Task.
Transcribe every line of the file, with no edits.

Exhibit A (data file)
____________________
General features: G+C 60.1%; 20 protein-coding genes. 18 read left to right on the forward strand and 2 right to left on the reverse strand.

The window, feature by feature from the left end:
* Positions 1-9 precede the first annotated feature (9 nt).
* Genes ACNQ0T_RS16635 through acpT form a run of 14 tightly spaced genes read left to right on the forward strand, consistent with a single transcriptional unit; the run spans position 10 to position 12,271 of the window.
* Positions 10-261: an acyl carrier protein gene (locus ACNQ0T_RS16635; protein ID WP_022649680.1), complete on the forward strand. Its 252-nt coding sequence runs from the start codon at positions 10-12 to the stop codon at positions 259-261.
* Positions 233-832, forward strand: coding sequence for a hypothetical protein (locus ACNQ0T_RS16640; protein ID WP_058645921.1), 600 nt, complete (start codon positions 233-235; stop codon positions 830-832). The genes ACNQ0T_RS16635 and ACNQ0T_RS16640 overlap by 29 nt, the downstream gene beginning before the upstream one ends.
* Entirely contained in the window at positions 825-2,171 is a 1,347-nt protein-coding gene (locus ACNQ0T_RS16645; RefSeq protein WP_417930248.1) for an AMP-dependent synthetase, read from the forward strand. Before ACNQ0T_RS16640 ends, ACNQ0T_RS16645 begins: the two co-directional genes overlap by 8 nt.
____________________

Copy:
General features: G+C 60.1%; 20 protein-coding genes. 18 read left to right on the forward strand and 2 right to left on the reverse strand.

The window, feature by feature from the left end:
* Positions 1-9 precede the first annotated feature (9 nt).
* Genes ACNQ0T_RS16635 through acpT form a run of 14 tightly spaced genes read left to right on the forward strand, consistent with a single transcriptional unit; the run spans position 10 to position 12,271 of the window.
* Positions 10-261: an acyl carrier protein gene (locus ACNQ0T_RS16635; protein ID WP_022649680.1), complete on the forward strand. Its 252-nt coding sequence runs from the start codon at positions 10-12 to the stop codon at positions 259-261.
* Positions 233-832, forward strand: coding sequence for a hypothetical protein (locus ACNQ0T_RS16640; protein ID WP_058645921.1), 600 nt, complete (start codon positions 233-235; stop codon positions 830-832). The genes ACNQ0T_RS16635 and ACNQ0T_RS16640 overlap by 29 nt, the downstream gene beginning before the upstream one ends.
* Entirely contained in the window at positions 825-2,171 is a 1,347-nt protein-coding gene (locus ACNQ0T_RS16645; RefSeq protein WP_417930248.1) for an AMP-dependent synthetase, read from the forward strand. Before ACNQ0T_RS16640 ends, ACNQ0T_RS16645 begins: the two co-directional genes overlap by 8 nt.